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May 31, 2005
Bush Stalls Democrats, Citing Stalling By Democrats
President Bush denounced Senate Democrats today for "stalling" a vote on John R. Bolton's nomination as ambassador to the United Nations, and indicated that he would not grant Democrats access to intelligence documents they want to review before allowing the confirmation to go ahead.

New York Times

So let me get this straight... The Democrats want to review intelligence documents before confirming his nominee. He is refusing to grant this access. And the Democrats are stalling.

Bush then proceeded to use the phrase "up or down vote" about 97 times, as required by the latest Republican mind-meld.

Bush 'Disassembles' Amnesty Report

WARNING: The following may make your head explode.

During Bush's press conference today (brought to you by Low Approval Ratings), the President was asked about the recent Amnesty International report on the United States' human rights abuses.

The question was specific and fair. The answer? Not so much.

QUESTION: Thank you, sir. Mr. President, recently, Amnesty International said you have established "a new gulag" of prisons around the world, beyond the reach of the law and decency. I'd like your reaction to that, and also your assessment of how it came to this, that that is a view not just held by extremists and anti-Americans, but by groups that have allied themselves with the United States government in the past -- and what the strategic impact is that in many places of the world, the United States these days, under your leadership, is no longer seen as the good guy.

THE PRESIDENT: I'm aware of the Amnesty International report, and it's absurd. It's an absurd allegation. The United States is a country that is -- promotes freedom around the world. When there's accusations made about certain actions by our people, they're fully investigated in a transparent way. It's just an absurd allegation.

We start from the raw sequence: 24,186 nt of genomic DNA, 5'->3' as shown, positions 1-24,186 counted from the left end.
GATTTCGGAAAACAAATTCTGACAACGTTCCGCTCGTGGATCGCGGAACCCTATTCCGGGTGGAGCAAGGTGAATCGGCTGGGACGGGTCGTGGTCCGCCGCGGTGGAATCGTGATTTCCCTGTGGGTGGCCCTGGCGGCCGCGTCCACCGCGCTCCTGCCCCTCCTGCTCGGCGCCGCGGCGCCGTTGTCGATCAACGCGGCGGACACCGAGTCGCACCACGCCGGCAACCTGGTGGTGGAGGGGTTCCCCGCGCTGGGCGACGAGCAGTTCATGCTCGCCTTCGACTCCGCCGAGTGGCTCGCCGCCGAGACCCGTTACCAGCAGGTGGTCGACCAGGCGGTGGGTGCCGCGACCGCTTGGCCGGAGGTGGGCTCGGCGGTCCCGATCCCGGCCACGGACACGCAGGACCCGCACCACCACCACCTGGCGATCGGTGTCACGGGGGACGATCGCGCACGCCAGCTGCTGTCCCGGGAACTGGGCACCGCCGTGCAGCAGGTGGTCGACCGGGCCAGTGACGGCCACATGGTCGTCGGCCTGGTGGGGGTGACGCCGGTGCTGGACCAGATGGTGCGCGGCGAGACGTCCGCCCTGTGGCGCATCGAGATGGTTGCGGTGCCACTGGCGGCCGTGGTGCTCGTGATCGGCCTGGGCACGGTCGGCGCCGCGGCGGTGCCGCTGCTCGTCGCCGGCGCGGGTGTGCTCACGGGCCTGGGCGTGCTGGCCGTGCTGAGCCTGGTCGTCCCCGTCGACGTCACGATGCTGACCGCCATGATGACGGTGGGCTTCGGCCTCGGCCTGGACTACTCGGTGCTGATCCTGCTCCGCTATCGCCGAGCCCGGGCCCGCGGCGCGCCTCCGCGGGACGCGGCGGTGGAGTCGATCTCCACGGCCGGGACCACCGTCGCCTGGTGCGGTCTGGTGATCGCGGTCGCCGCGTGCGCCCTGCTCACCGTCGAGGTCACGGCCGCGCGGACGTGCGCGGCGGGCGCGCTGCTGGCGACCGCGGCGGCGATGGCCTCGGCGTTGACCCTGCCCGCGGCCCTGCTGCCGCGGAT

In terms of the detainees, we've had thousands of people detained. We've investigated every single complaint against the detainees. It seemed like to me they based some of their decisions on the word of -- and the allegations -- by people who were held in detention, people who hate America, people that had been trained in some instances to disassemble -- that means not tell the truth. And so it was an absurd report. It just is.

whitehouse.gov

ssssssssssssssssssssBOOM!!

You have to give him credit, he can really pack the nonsense in. In only two paragraphs, he manages to talk about how much we love freedom, how much the bad guys hate freedom and America, how we transparently investigate all allegations (a bald-faced lie), and to give an hilariously wrong little vocabulary lesson.

He never addresses that having major international human rights groups united against us is unprecedented. That nearly all of our former allies have been highly critical of many of our actions. To him, this is all simply absurd. No explanation needed. It's absurd because we're right and they're wrong. We're right because we say so and because we're better.